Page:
October 9, 2009 By Stephen C. Fehr
Reprinted with permission of Stateline.org
Talk of another federal economic stimulus package is gaining momentum largely because federal officials are beginning to realize that state governments will be worse off next year compared to the first two years of the recession.
Just don't call it stimulus for now. The Obama administration and congressional Democrats are contemplating ways to extend additional federal aid to safety net programs such as unemployment and food stamp benefits, according to the New York Times. Obama aides told the newspaper such an action would be an expansion of the existing $787 billion stimulus, not a new job-creating program.
Federal officials say if the unemployment rate, currently 9.8 percent, keeps rising to 10 percent or higher, states could need help paying for additional jobless benefits and Medicaid, the federal-state program for low-income people. State officials say they already cut spending deeply and raised taxes and fees this year to balance budgets, even with federal stimulus aid. They will not have as much stimulus aid in 2010 as they did this year -- unless Congress and Obama send them more.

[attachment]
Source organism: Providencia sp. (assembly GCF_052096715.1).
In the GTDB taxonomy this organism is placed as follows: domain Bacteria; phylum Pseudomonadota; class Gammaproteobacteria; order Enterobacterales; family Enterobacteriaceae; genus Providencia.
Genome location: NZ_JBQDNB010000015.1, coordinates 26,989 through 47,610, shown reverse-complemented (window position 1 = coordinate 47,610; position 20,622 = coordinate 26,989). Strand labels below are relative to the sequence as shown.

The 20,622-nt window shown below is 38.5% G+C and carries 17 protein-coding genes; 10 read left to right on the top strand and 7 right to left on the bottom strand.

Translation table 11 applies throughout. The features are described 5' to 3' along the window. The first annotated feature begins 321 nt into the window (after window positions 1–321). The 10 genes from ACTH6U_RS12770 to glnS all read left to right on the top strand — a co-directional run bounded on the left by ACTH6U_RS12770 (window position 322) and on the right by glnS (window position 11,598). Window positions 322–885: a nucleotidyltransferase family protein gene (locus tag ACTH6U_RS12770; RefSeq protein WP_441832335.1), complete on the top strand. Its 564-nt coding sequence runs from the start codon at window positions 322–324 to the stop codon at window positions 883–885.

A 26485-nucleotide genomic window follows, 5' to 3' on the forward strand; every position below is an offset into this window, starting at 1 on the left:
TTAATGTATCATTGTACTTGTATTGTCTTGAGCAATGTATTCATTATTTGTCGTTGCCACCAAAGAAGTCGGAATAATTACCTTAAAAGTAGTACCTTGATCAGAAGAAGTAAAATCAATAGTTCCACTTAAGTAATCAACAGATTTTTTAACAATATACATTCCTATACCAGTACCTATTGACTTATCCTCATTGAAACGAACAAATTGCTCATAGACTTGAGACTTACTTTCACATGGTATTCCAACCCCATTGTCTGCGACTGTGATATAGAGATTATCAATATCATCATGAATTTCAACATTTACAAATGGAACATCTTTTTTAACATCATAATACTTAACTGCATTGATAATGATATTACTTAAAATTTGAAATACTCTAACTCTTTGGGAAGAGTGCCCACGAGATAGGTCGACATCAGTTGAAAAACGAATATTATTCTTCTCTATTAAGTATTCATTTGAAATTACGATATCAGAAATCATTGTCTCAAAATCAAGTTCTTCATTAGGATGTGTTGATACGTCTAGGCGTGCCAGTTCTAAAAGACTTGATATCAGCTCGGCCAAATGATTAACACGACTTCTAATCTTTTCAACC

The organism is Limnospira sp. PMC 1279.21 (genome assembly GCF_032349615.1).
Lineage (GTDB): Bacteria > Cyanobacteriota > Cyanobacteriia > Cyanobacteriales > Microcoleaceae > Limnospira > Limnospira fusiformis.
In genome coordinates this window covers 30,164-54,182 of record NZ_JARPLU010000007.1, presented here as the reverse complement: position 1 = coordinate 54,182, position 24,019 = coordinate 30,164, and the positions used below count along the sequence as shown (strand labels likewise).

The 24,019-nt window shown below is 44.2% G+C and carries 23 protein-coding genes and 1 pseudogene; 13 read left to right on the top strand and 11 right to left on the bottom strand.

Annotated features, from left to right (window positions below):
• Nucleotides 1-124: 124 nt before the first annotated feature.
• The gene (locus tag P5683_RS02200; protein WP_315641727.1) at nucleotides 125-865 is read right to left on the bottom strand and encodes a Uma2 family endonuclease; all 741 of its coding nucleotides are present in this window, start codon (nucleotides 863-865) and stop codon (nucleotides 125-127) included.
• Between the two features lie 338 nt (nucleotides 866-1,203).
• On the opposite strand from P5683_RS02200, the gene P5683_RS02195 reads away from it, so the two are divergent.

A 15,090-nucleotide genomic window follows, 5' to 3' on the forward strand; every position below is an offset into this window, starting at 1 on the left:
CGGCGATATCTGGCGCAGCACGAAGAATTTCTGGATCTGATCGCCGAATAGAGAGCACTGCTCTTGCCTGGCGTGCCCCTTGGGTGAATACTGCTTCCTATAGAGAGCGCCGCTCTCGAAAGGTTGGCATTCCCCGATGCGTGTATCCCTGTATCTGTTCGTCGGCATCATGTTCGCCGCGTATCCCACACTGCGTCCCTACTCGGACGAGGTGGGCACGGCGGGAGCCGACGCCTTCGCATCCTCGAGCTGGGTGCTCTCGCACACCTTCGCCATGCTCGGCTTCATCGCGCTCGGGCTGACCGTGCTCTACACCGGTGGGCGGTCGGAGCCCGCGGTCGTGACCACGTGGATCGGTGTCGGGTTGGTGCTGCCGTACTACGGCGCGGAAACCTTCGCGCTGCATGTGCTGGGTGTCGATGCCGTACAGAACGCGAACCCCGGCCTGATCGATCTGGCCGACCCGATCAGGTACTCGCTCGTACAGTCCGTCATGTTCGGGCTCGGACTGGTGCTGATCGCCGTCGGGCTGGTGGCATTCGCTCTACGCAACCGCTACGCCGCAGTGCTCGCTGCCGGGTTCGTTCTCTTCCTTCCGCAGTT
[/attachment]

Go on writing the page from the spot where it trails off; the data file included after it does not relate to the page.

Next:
Proposing another stimulus is risky because polls show many Americans are nervous about adding to the $1.3 trillion federal budget deficit. It would be the third stimulus in three years, counting President Bush's tax rebate in 2008. This is why Obama aides are downplaying another stimulus. No matter what they call it, extending aid to safety net programs stimulates the economy because that money gets spent quickly and entirely by the recipients.
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